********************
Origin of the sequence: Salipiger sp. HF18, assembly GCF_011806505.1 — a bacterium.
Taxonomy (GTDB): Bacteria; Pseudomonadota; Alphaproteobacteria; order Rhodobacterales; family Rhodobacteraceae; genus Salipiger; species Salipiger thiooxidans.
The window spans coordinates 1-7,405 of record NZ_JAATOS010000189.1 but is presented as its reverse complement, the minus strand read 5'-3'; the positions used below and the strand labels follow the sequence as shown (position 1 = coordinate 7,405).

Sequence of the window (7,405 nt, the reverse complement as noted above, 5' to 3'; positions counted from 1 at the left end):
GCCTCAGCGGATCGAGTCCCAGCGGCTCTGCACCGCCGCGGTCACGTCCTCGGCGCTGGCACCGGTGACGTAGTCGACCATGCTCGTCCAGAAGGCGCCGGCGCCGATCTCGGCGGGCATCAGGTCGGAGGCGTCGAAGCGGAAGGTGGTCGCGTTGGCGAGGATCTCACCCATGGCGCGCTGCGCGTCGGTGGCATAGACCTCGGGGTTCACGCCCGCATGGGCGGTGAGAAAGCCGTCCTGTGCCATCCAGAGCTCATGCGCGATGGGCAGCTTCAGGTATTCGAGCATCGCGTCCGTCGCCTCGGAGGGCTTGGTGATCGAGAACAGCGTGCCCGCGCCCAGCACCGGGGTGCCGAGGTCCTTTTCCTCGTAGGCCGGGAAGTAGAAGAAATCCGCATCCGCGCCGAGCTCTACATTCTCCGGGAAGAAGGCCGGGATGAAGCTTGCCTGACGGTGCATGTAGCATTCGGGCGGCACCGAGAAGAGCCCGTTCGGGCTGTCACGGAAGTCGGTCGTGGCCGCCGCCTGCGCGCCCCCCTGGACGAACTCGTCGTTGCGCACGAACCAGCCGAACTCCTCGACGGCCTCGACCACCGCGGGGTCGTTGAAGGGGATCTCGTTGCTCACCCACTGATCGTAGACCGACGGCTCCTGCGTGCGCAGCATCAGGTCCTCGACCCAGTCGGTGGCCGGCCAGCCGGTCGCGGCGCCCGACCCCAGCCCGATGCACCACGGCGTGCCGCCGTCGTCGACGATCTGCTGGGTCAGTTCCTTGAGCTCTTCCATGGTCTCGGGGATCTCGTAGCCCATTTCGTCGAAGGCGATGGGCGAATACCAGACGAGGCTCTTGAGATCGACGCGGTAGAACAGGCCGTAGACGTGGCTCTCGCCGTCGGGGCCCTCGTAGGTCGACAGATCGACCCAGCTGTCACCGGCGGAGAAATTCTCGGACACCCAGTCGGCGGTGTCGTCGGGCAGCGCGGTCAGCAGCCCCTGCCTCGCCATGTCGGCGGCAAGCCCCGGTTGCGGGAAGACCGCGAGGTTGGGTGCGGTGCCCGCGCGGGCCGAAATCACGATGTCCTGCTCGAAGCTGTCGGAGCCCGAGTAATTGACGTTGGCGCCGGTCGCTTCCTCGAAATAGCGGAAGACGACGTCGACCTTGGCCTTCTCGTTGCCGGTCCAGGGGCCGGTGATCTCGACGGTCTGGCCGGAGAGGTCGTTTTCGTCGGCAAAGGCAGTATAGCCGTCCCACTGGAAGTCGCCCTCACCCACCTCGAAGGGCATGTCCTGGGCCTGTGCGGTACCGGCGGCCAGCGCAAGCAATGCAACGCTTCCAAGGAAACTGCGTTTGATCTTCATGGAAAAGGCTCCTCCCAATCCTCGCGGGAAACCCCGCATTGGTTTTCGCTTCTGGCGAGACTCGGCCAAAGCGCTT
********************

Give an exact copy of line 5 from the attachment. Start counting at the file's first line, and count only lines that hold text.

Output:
GCCTCAGCGGATCGAGTCCCAGCGGCTCTGCACCGCCGCGGTCACGTCCTCGGCGCTGGCACCGGTGACGTAGTCGACCATGCTCGTCCAGAAGGCGCCGGCGCCGATCTCGGCGGGCATCAGGTCGGAGGCGTCGAAGCGGAAGGTGGTCGCGTTGGCGAGGATCTCACCCATGGCGCGCTGCGCGTCGGTGGCATAGACCTCGGGGTTCACGCCCGCATGGGCGGTGAGAAAGCCGTCCTGTGCCATCCAGAGCTCATGCGCGATGGGCAGCTTCAGGTATTCGAGCATCGCGTCCGTCGCCTCGGAGGGCTTGGTGATCGAGAACAGCGTGCCCGCGCCCAGCACCGGGGTGCCGAGGTCCTTTTCCTCGTAGGCCGGGAAGTAGAAGAAATCCGCATCCGCGCCGAGCTCTACATTCTCCGGGAAGAAGGCCGGGATGAAGCTTGCCTGACGGTGCATGTAGCATTCGGGCGGCACCGAGAAGAGCCCGTTCGGGCTGTCACGGAAGTCGGTCGTGGCCGCCGCCTGCGCGCCCCCCTGGACGAACTCGTCGTTGCGCACGAACCAGCCGAACTCCTCGACGGCCTCGACCACCGCGGGGTCGTTGAAGGGGATCTCGTTGCTCACCCACTGATCGTAGACCGACGGCTCCTGCGTGCGCAGCATCAGGTCCTCGACCCAGTCGGTGGCCGGCCAGCCGGTCGCGGCGCCCGACCCCAGCCCGATGCACCACGGCGTGCCGCCGTCGTCGACGATCTGCTGGGTCAGTTCCTTGAGCTCTTCCATGGTCTCGGGGATCTCGTAGCCCATTTCGTCGAAGGCGATGGGCGAATACCAGACGAGGCTCTTGAGATCGACGCGGTAGAACAGGCCGTAGACGTGGCTCTCGCCGTCGGGGCCCTCGTAGGTCGACAGATCGACCCAGCTGTCACCGGCGGAGAAATTCTCGGACACCCAGTCGGCGGTGTCGTCGGGCAGCGCGGTCAGCAGCCCCTGCCTCGCCATGTCGGCGGCAAGCCCCGGTTGCGGGAAGACCGCGAGGTTGGGTGCGGTGCCCGCGCGGGCCGAAATCACGATGTCCTGCTCGAAGCTGTCGGAGCCCGAGTAATTGACGTTGGCGCCGGTCGCTTCCTCGAAATAGCGGAAGACGACGTCGACCTTGGCCTTCTCGTTGCCGGTCCAGGGGCCGGTGATCTCGACGGTCTGGCCGGAGAGGTCGTTTTCGTCGGCAAAGGCAGTATAGCCGTCCCACTGGAAGTCGCCCTCACCCACCTCGAAGGGCATGTCCTGGGCCTGTGCGGTACCGGCGGCCAGCGCAAGCAATGCAACGCTTCCAAGGAAACTGCGTTTGATCTTCATGGAAAAGGCTCCTCCCAATCCTCGCGGGAAACCCCGCATTGGTTTTCGCTTCTGGCGAGACTCGGCCAAAGCGCTT